• KimWilsonKimWilson Posts: 198 ✭✭✭

    @seeker.nancy - Central Texas Yes I think that it is an anti-spasmotic. It should help with a variety of respiratory/lung ailments.

  • KimWilsonKimWilson Posts: 198 ✭✭✭

    I believe that mullein really des like to grow in land that has been "disturbed" such as roadsides etc. I am lucky because I have found sources such as a closed off roadway that has not been used for the past 20-30 years. I also found an old abandoned golf course (you would never know that what it was at one time unless someone told you). Mullein grows there prolifically.

  • bcabrobinbcabrobin Posts: 228 ✭✭✭

    @karenjanicki are you able to go on any back roads or little traveled roads. I get a lot of my stuff from those areas, the only problem I have is the dust. It sticks to EVERYTHING! We are in a drought so this year is REALLY bad.

    If your feet are still on the road, you are still in the right a way, so can take anything you can reach, but be careful if you see any trees, posts, etc with purple paint or posted signs, it's best to not take anything from those areas. If you see someone in the ask, if it's ok to take some. In my area, they will shot you if you enter their land, so just stay safe, feet on road.

  • toreytorey Posts: 2,544 admin

    Mullein is a hyper-accumulator of heavy metals. It is one of the plants being studied for its use in phytoremediation because of this property. In particular, Cadmium and Barium. Cadmium is found in roadside plants because it is in tires.

    Use great caution wherever you harvest your mullein. It does tend to grow in areas that have been damaged. In my area it is prolific along railway tracks, despite their use of chemical warfare. Our snow plough trucks here have a huge spray zone, reaching more than 40 feet from the road. They also use a variety of chemicals for snow & ice control. In the spring, there is a sweeper that comes along to remove the winter excess and the dust cloud that creates drifts a long way, too. Any of the chemicals used to create asphalt can easily leach into the soil or ditches.

    It is law here, that when chemical pesticides or herbicides have been sprayed, signs must be posted but I don't think that applies in all jurisdictions. Check to see what kinds of herbicides your county, municipality, etc. may be using for roadside weeds.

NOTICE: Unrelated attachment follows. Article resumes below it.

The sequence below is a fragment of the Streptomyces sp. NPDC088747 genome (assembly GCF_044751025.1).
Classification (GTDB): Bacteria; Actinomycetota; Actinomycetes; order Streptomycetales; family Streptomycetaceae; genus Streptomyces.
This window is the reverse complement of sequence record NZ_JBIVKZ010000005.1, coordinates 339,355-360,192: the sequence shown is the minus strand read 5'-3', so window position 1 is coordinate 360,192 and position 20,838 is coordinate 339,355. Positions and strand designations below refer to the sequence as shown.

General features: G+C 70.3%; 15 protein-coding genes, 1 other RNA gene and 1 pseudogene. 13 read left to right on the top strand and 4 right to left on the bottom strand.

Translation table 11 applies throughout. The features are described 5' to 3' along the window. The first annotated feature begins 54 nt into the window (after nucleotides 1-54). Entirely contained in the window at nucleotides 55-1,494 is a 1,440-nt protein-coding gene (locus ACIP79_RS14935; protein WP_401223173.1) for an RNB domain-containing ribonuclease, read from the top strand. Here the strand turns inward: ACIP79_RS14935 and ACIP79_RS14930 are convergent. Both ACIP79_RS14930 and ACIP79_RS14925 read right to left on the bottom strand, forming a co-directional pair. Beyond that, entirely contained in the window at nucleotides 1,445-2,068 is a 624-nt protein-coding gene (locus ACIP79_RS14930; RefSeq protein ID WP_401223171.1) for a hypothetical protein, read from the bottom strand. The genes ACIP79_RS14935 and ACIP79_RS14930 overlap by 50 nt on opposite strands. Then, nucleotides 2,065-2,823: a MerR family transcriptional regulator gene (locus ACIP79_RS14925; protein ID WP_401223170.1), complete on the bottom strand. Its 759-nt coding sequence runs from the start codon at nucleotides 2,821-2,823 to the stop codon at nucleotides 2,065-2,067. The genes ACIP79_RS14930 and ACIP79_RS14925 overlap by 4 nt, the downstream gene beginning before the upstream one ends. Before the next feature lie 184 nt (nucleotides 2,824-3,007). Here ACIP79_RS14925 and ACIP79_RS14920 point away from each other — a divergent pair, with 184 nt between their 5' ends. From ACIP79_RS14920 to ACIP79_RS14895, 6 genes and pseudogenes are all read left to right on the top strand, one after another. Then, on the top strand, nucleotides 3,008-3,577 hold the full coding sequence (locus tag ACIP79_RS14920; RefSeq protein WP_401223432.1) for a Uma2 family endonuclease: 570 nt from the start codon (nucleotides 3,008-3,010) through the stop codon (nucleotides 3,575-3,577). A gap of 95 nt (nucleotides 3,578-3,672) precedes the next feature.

I have seen herbalists recommend a 40 foot no pick zone from roads but for me, I would make it quite a bit more than 40 feet. At least for mullein and some of the other accumulators. From my reading, Artemisia species are also hyper-accumulators.

  • Merin PorterMerin Porter Editorial Director Southwest Colorado (Zone 6a)Posts: 735 admin

    Not sure of the range. We are in Zone 6a (although we're really colder than that -- more like Zone 5b) in SW Colorado, and it grows wild in my yard. I have a friend who uses it in tinctures and I'm pretty sure it's a pain reliever for earaches, but I'd have to confirm that with her.

  • karenjanickikarenjanicki Posts: 528 ✭✭✭

    My concern is more about the potential for toxins that have bioaccumulated in the plants along roadsides. That's why I avoid them primarily but I'll tell you it's hard to find them other places it seems. That's where they seem to like to grow haha. Although a dirt road is less travelled and may be a better option.

  • karenjanickikarenjanicki Posts: 528 ✭✭✭

    Yes that's a primary concern for me. I was trained never to harvest plants along roadsides, around foundations, beside railroad tracks or under power lines. These days it seems we have to go deep into the wild, at least where I am to avoid them. And some plants accumulate so much dangerous material from the earth It's almost frightening to get them from an area you aren't intimately familiar with. I feel like it makes for slim pickings.

  • WendyWendy Posts: 118 ✭✭✭

    I harvest mullein throughout the summer and dry it for winter usage. I add it to my calcium tea as it is a good source of magnesium. If you use it for tea, please strain it through a cloth, as it has miniscule hairs that can irritate the throat.

    Mullein is great as a steam for inhaling, it moistens and clears the breathing passages. Add a few torn leaves to a pot of water and bring it to boiling. Lean over said pot and breathe deeply through your nose and mouth.

    I am in Vermont and mullein is everywhere!